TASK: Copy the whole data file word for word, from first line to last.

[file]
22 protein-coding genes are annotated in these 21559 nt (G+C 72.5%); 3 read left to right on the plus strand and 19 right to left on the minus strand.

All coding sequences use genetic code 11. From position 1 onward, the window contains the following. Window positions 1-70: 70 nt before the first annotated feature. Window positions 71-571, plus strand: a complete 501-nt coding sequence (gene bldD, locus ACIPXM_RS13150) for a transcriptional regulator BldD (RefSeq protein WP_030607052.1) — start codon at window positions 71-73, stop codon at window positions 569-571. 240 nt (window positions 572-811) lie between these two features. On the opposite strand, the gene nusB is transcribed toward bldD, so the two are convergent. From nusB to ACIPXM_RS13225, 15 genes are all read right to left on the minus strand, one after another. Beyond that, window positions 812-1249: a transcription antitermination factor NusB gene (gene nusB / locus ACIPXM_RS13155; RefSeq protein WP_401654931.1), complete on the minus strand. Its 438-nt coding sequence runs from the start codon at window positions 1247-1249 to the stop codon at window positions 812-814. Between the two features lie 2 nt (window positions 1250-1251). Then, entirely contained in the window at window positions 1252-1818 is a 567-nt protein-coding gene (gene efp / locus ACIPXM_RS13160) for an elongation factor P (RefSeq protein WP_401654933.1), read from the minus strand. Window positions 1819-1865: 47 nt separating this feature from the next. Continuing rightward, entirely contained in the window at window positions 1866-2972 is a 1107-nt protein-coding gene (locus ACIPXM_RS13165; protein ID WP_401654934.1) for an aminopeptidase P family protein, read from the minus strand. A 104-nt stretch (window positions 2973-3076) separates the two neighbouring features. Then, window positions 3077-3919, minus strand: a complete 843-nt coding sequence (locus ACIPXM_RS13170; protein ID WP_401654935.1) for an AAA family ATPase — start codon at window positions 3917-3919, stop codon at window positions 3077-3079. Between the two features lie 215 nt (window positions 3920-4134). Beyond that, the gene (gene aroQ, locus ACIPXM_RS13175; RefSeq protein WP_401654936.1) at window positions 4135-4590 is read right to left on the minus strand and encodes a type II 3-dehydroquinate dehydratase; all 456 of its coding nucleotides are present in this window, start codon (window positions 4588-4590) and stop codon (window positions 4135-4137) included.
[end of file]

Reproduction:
22 protein-coding genes are annotated in these 21559 nt (G+C 72.5%); 3 read left to right on the plus strand and 19 right to left on the minus strand.

All coding sequences use genetic code 11. From position 1 onward, the window contains the following. Window positions 1-70: 70 nt before the first annotated feature. Window positions 71-571, plus strand: a complete 501-nt coding sequence (gene bldD, locus ACIPXM_RS13150) for a transcriptional regulator BldD (RefSeq protein WP_030607052.1) — start codon at window positions 71-73, stop codon at window positions 569-571. 240 nt (window positions 572-811) lie between these two features. On the opposite strand, the gene nusB is transcribed toward bldD, so the two are convergent. From nusB to ACIPXM_RS13225, 15 genes are all read right to left on the minus strand, one after another. Beyond that, window positions 812-1249: a transcription antitermination factor NusB gene (gene nusB / locus ACIPXM_RS13155; RefSeq protein WP_401654931.1), complete on the minus strand. Its 438-nt coding sequence runs from the start codon at window positions 1247-1249 to the stop codon at window positions 812-814. Between the two features lie 2 nt (window positions 1250-1251). Then, entirely contained in the window at window positions 1252-1818 is a 567-nt protein-coding gene (gene efp / locus ACIPXM_RS13160) for an elongation factor P (RefSeq protein WP_401654933.1), read from the minus strand. Window positions 1819-1865: 47 nt separating this feature from the next. Continuing rightward, entirely contained in the window at window positions 1866-2972 is a 1107-nt protein-coding gene (locus ACIPXM_RS13165; protein ID WP_401654934.1) for an aminopeptidase P family protein, read from the minus strand. A 104-nt stretch (window positions 2973-3076) separates the two neighbouring features. Then, window positions 3077-3919, minus strand: a complete 843-nt coding sequence (locus ACIPXM_RS13170; protein ID WP_401654935.1) for an AAA family ATPase — start codon at window positions 3917-3919, stop codon at window positions 3077-3079. Between the two features lie 215 nt (window positions 3920-4134). Beyond that, the gene (gene aroQ, locus ACIPXM_RS13175; RefSeq protein WP_401654936.1) at window positions 4135-4590 is read right to left on the minus strand and encodes a type II 3-dehydroquinate dehydratase; all 456 of its coding nucleotides are present in this window, start codon (window positions 4588-4590) and stop codon (window positions 4135-4137) included.